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Re: Dynamic mutidimensional arrays

From: Benjamin Kowarsch
Subject: Re: Dynamic mutidimensional arrays
Date: Wed, 5 Apr 2023 16:03:31 +0900

Hi again

On Wed, 5 Apr 2023 at 15:25, Fischlin Andreas wrote:

Yes, you can implement this in PIM and ISO and need no extra feature. Michael, as I tried to express earlier, I fear you are hung up in doing the client side of things and the implementation in the same go, i.e. all in a program module (e.g. your M2 and Fortran pseudo code samples). Instead I advocate for splitting the task into the servicing part, which goes into a library module, and the client part, the program module where you use that functionality. Yes, this requires a bit more of coding and a design effort, but the overall result is more robust, offers reusability and is safe to use. The way to do it in M2.

I wholeheartedly agree. And I might add that the separation of definition and implementation into separate compilation units is an important part of this design and development approach. There is a methodology of thinking developed by psychologist Edvard de Bono called the "Six Thinking Hats".

The premise is that when we cooperate in teams, our efforts are often misaligned, we work against each other instead of with each other. The reason being that everybody is looking at the subject from a specific perspective and their efforts are only aimed at covering that particular perspective. Thus in a meeting, one person would say something about feasibility, another about costs, and yet another about risks. The outcome is then often that everybody keeps doing what they are doing without incorporating the insights of the other viewpoints. With the six hat method, the moderator of the meeting sets the context, where each context is represented by a coloured paper hat. When the context is set, everyone puts on the paper hat of that colour representing the context and then nobody is permitted to say anything that is not within that context. As the meeting progresses, the moderator goes through all the contexts one after another. As a result, everybody's thinking is aligned and productivity increases.

The separation of definition and implementation module into separate editing and compilation units is quite similar. When you write the definition module, you have the client hat on. Your focus is on "How am I going to use this library so it will be practical and convenient for me as a user?". By contrast, when you are writing the implementation module, you have the implementer hat on. Your focus has now shifted to "How am I going to implement the specified functionality with the given interface in the most efficient way?". At times, these two goals are at odds with each other, and then it takes some going back and forth until a good compromise is found. But every time you switch between the two units, you switch hats, you switch focus. Try to keep this aspect in mind when you write your code and you will probably find that it will make things easier.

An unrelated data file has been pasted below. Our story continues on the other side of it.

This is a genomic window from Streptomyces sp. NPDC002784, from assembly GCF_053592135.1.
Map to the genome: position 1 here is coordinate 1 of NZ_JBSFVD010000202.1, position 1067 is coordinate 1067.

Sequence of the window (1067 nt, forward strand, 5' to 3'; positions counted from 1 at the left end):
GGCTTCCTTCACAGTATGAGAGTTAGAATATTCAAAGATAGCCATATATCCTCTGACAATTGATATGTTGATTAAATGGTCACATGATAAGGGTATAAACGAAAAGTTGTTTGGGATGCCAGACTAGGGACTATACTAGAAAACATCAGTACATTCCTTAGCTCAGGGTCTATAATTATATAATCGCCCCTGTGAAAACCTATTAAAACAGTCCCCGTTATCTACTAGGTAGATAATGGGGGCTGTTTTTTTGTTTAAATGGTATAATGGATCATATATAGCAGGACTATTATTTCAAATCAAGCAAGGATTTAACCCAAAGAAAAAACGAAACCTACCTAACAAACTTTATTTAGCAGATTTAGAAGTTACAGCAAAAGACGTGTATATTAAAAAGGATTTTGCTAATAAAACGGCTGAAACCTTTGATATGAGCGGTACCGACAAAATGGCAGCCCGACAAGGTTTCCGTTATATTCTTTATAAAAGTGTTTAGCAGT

Benjamin, I prefer our approach (cf. LgMatrices) over what you sketched as being less limited (MaxElems being maximally large, with LMatrix = POINTER TO LMat and can allocate the maximum storage for any given compiler that is addressable via CARDINAL*).

I am not saying that this is the only way to do it. In fact, I had earlier given a different example where the dimensions were static. There are advantages and disadvantages to both approaches. The reason I wrote this particular example code is because Michael asked for something matching the approach he had given in his own example.

Generally, I would say from experience that for mathematical applications, the approach using vectors and matrices with static sizes but dynamically bounded (by introducing a counter) is probably preferable, if only because when doing mathematics, the sizes of vectors and matrices needed for any given problem are usually within a certain ballpark.

By contrast, the approach using dynamically sized objects is often more practical when working with collections such as associative arrays, trees and lists. Those tend to have applications where the sizes are all over the place from the very small to the very large.

A programming language should provide means to implement both approaches without too much trouble.

And more importantly, it avoids the messy address arithmetic – I really advise against – as the notation when accessing elements or vectors of a matrix is quite familiar: E.g. vec[i]-th element is denoted by vec^[i] or mat(i,j)-th element is denoted by mat^[i]^[j] ). This notation helps when it comes to implement more complex calculations, e.g. when computing eigen values etc. I would not want to implement that with the address arithmetic your approach would require.

That's why I don't like working with PIM and ISO. It's a serious shortcoming, and in this particular aspect C wins hands down over M2. And that is the reason why we added the means to declare record types with indeterminate array fields. This has the advantage that you only do one single allocation, instead of at least two, considering that memory allocation on the heap is an expensive operation and typically a bottleneck in concurrency situations. Further, it has the advantage that it keeps the metadata in close proximity to the payload data, which is important for performance on modern CPUs which rely heavily on caching and if you need to allocate your metadata separately from your payload data, they produce cache misses every single time. And yet, it does preserve the array subscript notation while also allowing automatic boundary checks to be inserted by the compiler.

The facility actually permits both approaches. So there does not need to be any separate language facility for each approach.

hope this clarifies


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